I'm just slowly making the move from chemical to digital photography, so my knowledge base is minimal.
But the bottom line for digital image quality is resolution. (The same for chemical photography, but folks tend to talk about optimum exposure and saturation.)
So the starting point for quality is the captured image ... i.e. the quality of the photos you take. For digital cameras, a high resolution is important. For analogue 35mm, it all comes down to your lenses and how well you exposed the film. If you obtain an optimum exposure with good saturation, the image will transfer well to other formats. In fact, the crisper and more well-exposed a 35mm negative or slide is ... will create more data to capture for the digital version.
Of course, once you digitize your photos you face the problem of digital memory. The smaller the file, the less resolution. No way around it.
I got the Nikon Coolscan IV ED Film Scan 2900 DPI USB. It's essentially the non-professional version of the Coolscan 4000 ED and has most of the same features. The pro version is capable of 4000 DPI resolution and the "pro-sumer" version is capable of 2900 DPI. Also the IV connects via USB cable and the 4000 connects via firewire -- which helps make the transfers faster for the higher resolution, but we're talking a difference of 20 seconds to a minute max. The Coolscan IV will scan a slide or negative in about 30-44 seconds. Longer if you use the some of the cool image features Nikon includes. Digitial ICE eliminates dust and blemishes. Digital ROC restores color to faded images. Both work exceedingly well.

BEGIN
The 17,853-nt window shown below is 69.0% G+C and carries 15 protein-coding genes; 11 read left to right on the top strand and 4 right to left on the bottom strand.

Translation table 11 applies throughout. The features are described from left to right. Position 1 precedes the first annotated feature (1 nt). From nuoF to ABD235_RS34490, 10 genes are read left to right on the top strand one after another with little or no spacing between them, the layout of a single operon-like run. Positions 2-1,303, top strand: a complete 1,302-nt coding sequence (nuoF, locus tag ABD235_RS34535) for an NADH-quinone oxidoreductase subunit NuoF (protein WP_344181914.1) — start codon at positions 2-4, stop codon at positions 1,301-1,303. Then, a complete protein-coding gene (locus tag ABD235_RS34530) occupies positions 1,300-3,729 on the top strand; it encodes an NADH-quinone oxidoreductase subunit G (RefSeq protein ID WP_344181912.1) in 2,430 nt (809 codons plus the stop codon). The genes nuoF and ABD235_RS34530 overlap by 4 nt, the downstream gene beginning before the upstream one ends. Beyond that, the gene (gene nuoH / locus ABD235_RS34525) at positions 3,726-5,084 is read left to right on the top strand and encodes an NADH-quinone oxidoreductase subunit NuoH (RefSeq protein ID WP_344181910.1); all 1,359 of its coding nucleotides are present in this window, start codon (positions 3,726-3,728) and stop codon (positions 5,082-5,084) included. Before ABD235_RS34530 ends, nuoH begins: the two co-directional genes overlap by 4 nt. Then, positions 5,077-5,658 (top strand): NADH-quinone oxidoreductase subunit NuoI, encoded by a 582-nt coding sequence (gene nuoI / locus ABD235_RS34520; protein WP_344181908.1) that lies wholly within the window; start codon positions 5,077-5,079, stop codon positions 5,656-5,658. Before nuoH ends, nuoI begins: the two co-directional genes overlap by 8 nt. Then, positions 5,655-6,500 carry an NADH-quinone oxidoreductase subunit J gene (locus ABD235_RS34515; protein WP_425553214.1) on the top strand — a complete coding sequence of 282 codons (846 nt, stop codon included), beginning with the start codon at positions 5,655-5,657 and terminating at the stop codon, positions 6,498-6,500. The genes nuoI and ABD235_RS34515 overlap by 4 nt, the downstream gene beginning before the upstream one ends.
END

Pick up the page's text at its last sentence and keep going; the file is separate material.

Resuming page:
The Coolscan IV will run you about $840. Good price, I think, considering you are essentially getting a professional or near-professional level machine. (Pro units usually go for 1200 to 300 bucks.)
Initially, the Coolscan seemed technically overwhelming, but in the end, I'd have to say it's very easy to use. Especially for the basics. I found I got the best results with the least frustration by scanning images at full resolution, saving to JPEG format and then doing any resizing through Photoshop. I do the color correction with the Coolscan, though to get the initial image as close to perfect as possible and the controls for using the Coolscan are very easy.
Once I'm done scanning an image, I can save the file to hard disk in several formats. But selecting regular JPEG, there is no noticeable decrease in quality (for monitors and general home printer use). That brings the original file size from about 32-35 MGbytes down to 2MGbytes. From there, I've been using Photoshop to easily resize the image to file sizes that can be used for web publishing or attaching here at Gunks.com. Each time you downsize and decrease the file size, you lose some quality, but as you can see, if you start off with a high quality image, the difference is not huge ... especially for web page display.
I know there are some real tech wizs around here who can better answer your question about resizing and losing quality.
But I've found that having a high quality original image does make a real difference. The photos I shot with my Weathermatic and the ones I shot with my Nikon FM are world's apart in terms of quality and it makes a difference through the entire process.